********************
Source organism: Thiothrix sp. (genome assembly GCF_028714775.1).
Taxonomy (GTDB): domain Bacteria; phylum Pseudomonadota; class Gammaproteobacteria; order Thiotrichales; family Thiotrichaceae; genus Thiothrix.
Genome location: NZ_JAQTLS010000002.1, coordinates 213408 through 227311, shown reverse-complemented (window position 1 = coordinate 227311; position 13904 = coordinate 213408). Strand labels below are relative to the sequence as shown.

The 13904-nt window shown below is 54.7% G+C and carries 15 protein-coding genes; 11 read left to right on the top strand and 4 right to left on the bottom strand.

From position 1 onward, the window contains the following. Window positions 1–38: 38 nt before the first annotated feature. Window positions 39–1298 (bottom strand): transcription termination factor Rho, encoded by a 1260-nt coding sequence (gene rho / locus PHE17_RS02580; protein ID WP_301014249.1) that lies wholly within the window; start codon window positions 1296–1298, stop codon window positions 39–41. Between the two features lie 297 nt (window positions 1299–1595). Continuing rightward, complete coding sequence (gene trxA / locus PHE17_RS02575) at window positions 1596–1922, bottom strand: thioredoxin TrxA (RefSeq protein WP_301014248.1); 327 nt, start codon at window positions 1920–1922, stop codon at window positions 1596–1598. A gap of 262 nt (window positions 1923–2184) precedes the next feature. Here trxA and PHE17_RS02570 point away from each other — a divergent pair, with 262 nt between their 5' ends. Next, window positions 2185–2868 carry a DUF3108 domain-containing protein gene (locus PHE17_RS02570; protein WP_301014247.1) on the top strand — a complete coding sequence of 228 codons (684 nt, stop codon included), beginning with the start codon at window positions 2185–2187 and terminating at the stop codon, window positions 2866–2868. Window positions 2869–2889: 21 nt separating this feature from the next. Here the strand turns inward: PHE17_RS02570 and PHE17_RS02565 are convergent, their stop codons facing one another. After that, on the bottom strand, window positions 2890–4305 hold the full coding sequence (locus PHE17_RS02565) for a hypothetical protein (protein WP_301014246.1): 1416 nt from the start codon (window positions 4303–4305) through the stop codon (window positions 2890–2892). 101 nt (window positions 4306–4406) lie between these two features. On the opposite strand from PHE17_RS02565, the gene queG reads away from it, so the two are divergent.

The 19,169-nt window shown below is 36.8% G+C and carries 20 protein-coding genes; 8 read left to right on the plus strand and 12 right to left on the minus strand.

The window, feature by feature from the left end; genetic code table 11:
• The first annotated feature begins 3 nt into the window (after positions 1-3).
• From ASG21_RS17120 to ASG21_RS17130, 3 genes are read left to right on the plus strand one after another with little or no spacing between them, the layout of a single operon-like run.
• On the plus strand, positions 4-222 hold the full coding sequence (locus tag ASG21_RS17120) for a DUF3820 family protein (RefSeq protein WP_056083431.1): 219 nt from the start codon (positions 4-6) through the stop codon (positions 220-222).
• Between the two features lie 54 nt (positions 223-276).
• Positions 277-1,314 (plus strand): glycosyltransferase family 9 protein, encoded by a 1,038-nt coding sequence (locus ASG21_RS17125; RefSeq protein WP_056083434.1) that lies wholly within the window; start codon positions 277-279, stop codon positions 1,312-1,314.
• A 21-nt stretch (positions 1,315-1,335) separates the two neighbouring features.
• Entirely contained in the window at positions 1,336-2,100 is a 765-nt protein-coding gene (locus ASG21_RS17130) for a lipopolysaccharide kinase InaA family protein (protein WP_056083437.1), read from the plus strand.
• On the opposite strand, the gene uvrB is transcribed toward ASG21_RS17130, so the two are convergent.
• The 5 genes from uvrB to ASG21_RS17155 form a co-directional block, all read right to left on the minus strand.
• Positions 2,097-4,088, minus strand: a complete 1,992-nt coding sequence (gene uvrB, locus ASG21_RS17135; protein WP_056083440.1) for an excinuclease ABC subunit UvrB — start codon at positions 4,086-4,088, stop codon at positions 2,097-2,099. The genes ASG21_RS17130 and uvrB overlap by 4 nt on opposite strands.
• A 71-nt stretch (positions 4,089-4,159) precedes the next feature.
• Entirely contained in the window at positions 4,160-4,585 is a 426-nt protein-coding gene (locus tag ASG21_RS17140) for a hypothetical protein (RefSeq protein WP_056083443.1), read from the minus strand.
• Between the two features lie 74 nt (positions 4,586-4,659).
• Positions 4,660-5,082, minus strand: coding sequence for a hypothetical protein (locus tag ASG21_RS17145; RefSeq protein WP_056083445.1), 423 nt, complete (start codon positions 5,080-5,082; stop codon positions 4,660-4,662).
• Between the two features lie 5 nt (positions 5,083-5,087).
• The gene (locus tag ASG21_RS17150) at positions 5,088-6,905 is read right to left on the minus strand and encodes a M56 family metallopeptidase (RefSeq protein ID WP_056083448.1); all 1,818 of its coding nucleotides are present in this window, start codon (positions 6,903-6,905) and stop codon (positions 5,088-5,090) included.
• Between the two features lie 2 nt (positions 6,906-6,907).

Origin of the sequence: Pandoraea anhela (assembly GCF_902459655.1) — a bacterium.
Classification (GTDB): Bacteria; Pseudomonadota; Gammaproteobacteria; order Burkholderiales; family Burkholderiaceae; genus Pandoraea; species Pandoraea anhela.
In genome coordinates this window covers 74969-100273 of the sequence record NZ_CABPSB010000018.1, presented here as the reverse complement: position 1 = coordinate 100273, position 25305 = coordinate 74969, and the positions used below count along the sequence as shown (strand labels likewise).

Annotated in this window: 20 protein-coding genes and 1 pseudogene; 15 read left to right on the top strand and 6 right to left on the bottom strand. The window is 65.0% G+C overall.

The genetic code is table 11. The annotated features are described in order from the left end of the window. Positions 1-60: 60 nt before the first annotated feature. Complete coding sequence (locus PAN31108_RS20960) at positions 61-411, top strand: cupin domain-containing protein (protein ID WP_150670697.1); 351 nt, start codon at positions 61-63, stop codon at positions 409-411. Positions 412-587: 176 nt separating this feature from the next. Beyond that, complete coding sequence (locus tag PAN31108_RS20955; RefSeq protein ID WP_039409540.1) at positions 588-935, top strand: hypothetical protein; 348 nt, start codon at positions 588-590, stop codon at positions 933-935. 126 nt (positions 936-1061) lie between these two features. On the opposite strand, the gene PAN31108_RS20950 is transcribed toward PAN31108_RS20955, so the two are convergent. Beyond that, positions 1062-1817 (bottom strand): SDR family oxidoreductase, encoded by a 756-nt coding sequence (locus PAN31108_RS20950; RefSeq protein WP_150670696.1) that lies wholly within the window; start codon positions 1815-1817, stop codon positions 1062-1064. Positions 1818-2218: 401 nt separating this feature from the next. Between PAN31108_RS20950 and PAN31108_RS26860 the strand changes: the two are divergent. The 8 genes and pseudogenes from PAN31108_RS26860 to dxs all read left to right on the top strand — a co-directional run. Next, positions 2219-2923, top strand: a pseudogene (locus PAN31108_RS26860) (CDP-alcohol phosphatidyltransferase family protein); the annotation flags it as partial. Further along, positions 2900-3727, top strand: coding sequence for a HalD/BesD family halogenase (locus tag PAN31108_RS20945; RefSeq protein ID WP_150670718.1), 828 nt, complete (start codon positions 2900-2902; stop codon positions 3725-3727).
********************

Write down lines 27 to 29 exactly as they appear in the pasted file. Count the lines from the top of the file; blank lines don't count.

In genome coordinates this window covers 74969-100273 of the sequence record NZ_CABPSB010000018.1, presented here as the reverse complement: position 1 = coordinate 100273, position 25305 = coordinate 74969, and the positions used below count along the sequence as shown (strand labels likewise).

Annotated in this window: 20 protein-coding genes and 1 pseudogene; 15 read left to right on the top strand and 6 right to left on the bottom strand. The window is 65.0% G+C overall.

The genetic code is table 11. The annotated features are described in order from the left end of the window. Positions 1-60: 60 nt before the first annotated feature. Complete coding sequence (locus PAN31108_RS20960) at positions 61-411, top strand: cupin domain-containing protein (protein ID WP_150670697.1); 351 nt, start codon at positions 61-63, stop codon at positions 409-411. Positions 412-587: 176 nt separating this feature from the next. Beyond that, complete coding sequence (locus tag PAN31108_RS20955; RefSeq protein ID WP_039409540.1) at positions 588-935, top strand: hypothetical protein; 348 nt, start codon at positions 588-590, stop codon at positions 933-935. 126 nt (positions 936-1061) lie between these two features. On the opposite strand, the gene PAN31108_RS20950 is transcribed toward PAN31108_RS20955, so the two are convergent. Beyond that, positions 1062-1817 (bottom strand): SDR family oxidoreductase, encoded by a 756-nt coding sequence (locus PAN31108_RS20950; RefSeq protein WP_150670696.1) that lies wholly within the window; start codon positions 1815-1817, stop codon positions 1062-1064. Positions 1818-2218: 401 nt separating this feature from the next. Between PAN31108_RS20950 and PAN31108_RS26860 the strand changes: the two are divergent. The 8 genes and pseudogenes from PAN31108_RS26860 to dxs all read left to right on the top strand — a co-directional run. Next, positions 2219-2923, top strand: a pseudogene (locus PAN31108_RS26860) (CDP-alcohol phosphatidyltransferase family protein); the annotation flags it as partial. Further along, positions 2900-3727, top strand: coding sequence for a HalD/BesD family halogenase (locus tag PAN31108_RS20945; RefSeq protein ID WP_150670718.1), 828 nt, complete (start codon positions 2900-2902; stop codon positions 3725-3727).